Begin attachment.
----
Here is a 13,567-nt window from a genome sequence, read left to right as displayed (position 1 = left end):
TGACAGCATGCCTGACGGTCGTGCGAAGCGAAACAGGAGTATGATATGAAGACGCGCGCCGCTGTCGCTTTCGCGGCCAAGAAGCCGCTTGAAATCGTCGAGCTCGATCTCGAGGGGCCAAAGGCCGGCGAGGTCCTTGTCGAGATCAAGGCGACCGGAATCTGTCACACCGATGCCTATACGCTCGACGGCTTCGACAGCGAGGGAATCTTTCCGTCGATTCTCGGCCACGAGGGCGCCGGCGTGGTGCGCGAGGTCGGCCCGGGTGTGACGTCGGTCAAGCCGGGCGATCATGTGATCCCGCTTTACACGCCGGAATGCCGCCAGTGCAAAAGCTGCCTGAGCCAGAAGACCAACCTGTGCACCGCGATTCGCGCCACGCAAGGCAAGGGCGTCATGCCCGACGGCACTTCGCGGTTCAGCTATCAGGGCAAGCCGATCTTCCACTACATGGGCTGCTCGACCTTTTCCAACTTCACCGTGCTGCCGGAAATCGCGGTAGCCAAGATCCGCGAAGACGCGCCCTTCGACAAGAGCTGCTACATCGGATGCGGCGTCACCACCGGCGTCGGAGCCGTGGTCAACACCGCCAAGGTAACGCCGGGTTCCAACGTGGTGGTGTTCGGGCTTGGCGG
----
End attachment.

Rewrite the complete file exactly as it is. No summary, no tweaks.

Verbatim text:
Here is a 13,567-nt window from a genome sequence, read left to right as displayed (position 1 = left end):
TGACAGCATGCCTGACGGTCGTGCGAAGCGAAACAGGAGTATGATATGAAGACGCGCGCCGCTGTCGCTTTCGCGGCCAAGAAGCCGCTTGAAATCGTCGAGCTCGATCTCGAGGGGCCAAAGGCCGGCGAGGTCCTTGTCGAGATCAAGGCGACCGGAATCTGTCACACCGATGCCTATACGCTCGACGGCTTCGACAGCGAGGGAATCTTTCCGTCGATTCTCGGCCACGAGGGCGCCGGCGTGGTGCGCGAGGTCGGCCCGGGTGTGACGTCGGTCAAGCCGGGCGATCATGTGATCCCGCTTTACACGCCGGAATGCCGCCAGTGCAAAAGCTGCCTGAGCCAGAAGACCAACCTGTGCACCGCGATTCGCGCCACGCAAGGCAAGGGCGTCATGCCCGACGGCACTTCGCGGTTCAGCTATCAGGGCAAGCCGATCTTCCACTACATGGGCTGCTCGACCTTTTCCAACTTCACCGTGCTGCCGGAAATCGCGGTAGCCAAGATCCGCGAAGACGCGCCCTTCGACAAGAGCTGCTACATCGGATGCGGCGTCACCACCGGCGTCGGAGCCGTGGTCAACACCGCCAAGGTAACGCCGGGTTCCAACGTGGTGGTGTTCGGGCTTGGCGG